This holiday season temporary hires in the U.S. are expected to surpass 800,000, the most since 1999 and two and a half times the 2008 numbers. This is according to Challenger, Gray & Christmas Inc., a leading outplacement consulting firm. They observe that as the economy improves, retail sales go up and our dependency on temporary workers increases.
The increase in temporary hires presents an opportunity for companies to help these new workers, in a very short time, become valued contributors to the workplace. This is not an easy task and the beliefs and worries of managers often get in the way of this happening. Managers say to themselves:
- "Temps are a necessary evil. They aren’t reliable and they can’t be trusted but we need the bodies."
- "We don’t have the staff to train temps, especially now, when we are so busy."
- "I don’t want to give them too much. They will leave and take the information and skills to a competitor."
The attitudes reflected in these statements are setting up these workers for failure. And that will be a waste of resources that no organization can afford. Temps, as well as independent contractors, contingent workers, and free-lancers, are often the face of the company to its customers. Especially if they are selling products and services, their effectiveness on the job can make the difference between being profitable or not.
Contingent workers who are not trained and supported by their managers will create a negative atmosphere in the workplace. If they are not happy and not engaged, if they are angry and complaining, this will affect the attitudes of all employees. Also, temporary workers are a great source of future employees, so you want to give them every opportunity to learn and succeed.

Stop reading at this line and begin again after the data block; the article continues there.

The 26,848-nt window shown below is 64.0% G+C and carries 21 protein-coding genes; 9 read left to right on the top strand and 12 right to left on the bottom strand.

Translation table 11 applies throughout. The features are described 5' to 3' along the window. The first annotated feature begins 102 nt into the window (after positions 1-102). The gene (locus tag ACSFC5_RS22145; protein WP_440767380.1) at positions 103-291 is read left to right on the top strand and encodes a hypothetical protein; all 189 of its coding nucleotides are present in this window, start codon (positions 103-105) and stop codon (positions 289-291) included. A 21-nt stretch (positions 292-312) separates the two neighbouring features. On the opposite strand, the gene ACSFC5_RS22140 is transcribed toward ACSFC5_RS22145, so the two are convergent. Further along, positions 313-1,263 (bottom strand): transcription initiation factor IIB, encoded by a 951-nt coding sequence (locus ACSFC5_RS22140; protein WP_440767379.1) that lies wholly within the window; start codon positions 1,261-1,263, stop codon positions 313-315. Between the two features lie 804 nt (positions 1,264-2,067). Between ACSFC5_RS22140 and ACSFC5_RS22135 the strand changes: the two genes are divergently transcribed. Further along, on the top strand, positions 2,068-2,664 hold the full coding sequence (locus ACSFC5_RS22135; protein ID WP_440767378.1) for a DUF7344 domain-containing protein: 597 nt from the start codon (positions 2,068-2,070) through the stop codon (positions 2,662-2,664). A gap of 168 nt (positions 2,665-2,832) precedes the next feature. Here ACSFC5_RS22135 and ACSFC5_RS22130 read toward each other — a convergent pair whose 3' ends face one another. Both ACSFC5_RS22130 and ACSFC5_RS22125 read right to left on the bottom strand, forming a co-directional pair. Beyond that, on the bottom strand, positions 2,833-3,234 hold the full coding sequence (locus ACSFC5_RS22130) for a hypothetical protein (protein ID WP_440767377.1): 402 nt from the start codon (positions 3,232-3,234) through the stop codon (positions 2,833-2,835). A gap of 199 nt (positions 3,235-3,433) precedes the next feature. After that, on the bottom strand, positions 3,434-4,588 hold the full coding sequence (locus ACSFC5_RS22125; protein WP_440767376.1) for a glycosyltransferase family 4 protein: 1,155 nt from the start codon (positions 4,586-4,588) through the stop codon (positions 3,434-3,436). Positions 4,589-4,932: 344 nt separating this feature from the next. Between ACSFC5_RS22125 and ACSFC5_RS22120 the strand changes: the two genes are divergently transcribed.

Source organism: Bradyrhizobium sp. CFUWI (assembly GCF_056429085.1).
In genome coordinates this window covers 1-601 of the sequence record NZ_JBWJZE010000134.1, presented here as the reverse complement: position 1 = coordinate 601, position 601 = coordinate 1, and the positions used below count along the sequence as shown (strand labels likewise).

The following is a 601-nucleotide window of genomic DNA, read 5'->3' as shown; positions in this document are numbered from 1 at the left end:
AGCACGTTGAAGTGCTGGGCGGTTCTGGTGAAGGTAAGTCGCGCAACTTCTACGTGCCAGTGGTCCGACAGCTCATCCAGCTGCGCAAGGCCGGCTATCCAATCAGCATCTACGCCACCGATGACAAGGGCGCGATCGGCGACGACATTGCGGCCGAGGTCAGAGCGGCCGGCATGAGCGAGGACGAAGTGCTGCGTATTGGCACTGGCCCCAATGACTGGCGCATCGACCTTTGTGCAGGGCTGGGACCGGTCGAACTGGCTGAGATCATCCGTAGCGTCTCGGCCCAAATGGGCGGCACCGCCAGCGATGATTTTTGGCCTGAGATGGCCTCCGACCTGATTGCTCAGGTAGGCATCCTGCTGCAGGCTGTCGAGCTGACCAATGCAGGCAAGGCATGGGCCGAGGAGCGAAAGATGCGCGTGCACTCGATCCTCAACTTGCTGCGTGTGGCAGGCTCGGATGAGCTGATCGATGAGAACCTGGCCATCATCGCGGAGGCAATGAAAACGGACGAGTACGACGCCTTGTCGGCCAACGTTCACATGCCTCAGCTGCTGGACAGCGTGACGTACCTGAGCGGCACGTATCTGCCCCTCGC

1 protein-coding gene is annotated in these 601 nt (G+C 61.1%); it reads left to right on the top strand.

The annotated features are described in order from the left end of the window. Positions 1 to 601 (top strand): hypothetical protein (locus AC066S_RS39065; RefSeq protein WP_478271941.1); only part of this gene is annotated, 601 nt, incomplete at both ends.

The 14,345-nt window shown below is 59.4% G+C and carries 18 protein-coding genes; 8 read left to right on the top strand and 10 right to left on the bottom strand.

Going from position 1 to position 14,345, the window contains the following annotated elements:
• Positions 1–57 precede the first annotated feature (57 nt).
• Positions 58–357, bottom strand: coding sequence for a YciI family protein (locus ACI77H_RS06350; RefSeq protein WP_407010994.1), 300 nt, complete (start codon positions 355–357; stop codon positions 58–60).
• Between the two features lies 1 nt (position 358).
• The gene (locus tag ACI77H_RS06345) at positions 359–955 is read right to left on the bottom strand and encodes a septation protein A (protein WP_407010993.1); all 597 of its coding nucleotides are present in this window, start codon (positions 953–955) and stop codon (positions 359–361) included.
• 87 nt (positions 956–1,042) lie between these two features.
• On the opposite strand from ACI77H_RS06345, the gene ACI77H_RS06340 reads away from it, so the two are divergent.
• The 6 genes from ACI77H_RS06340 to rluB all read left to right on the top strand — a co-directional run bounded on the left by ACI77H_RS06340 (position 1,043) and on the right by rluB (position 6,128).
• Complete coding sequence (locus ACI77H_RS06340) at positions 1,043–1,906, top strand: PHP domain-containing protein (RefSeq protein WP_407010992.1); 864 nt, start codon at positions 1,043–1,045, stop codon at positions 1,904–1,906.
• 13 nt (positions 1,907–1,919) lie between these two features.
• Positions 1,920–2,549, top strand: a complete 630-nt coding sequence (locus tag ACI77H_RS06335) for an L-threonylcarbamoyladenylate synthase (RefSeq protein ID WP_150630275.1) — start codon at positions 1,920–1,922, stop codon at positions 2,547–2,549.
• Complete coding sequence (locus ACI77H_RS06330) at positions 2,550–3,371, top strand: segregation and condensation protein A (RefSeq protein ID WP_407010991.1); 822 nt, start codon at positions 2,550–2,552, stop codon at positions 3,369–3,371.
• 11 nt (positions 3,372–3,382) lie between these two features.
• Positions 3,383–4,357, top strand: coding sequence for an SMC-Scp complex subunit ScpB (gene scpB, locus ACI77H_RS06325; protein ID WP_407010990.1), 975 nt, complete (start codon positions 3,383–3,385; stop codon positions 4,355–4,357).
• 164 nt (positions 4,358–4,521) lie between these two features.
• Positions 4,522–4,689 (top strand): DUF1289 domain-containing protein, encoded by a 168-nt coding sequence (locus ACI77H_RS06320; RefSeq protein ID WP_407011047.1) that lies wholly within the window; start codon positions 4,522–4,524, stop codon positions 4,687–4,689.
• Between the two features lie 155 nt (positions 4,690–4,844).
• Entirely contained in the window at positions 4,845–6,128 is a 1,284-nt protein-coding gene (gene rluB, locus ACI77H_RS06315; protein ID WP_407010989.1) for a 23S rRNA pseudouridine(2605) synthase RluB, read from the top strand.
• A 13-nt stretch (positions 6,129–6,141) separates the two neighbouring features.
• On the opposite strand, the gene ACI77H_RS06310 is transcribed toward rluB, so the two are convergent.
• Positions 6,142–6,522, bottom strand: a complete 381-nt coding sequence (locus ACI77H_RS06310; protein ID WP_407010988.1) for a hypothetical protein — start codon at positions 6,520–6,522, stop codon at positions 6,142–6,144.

Unfortunately, temps have not been contributing as much as they could to the overall success of business. They are not allowed to apply their knowledge and skills fully to the work of the organization. They are marginalized and ignored by full-time employees. They aren’t given the training they need to be safe and successful on the job. They aren’t encouraged to become engaged in their work and the organization.
If you want temporary employees to have the best interests of the company in mind, effectively complete essential tasks, some which require substantial knowledge and skill, and strive to do their best, then these workers need to be given every opportunity to do their best work for the good of the organization.
Here’s 5 things you can do (adapted from 5As Framework) to get the most from your temporary workers:
- Alignment – help them understand how doing their job contributes to the success of the team and the organization as a whole
- Anticipation – clearly state your expectations for them; have high but reasonable expectations; and make sure they have reasonable expectations for themselves
- Alliance – engage their managers in helping them be successful; give those managers a role in the learning and performance improvement of temporary workers
- Application – provide immediate opportunities for temps to practice and apply newly learned knowledge and skills
- Accountability – measure performance to temps and give them constructive feedback on how they are doing and how they can improve
Companies can’t afford any longer to have workers, even if only temporary, who are not engaged in their jobs, who are not properly trained, and who don’t understand the mission and goals of the company. Rather, they need contingent workers who are excited about being there and will give their best effort.
Some people do temp work for the money, some for experience, some want to learn about that business, and some just want something to do over the holidays. Regardless of their motivation, they should be treated with dignity and respect and given the opportunity to learn and to contribute value to the organization.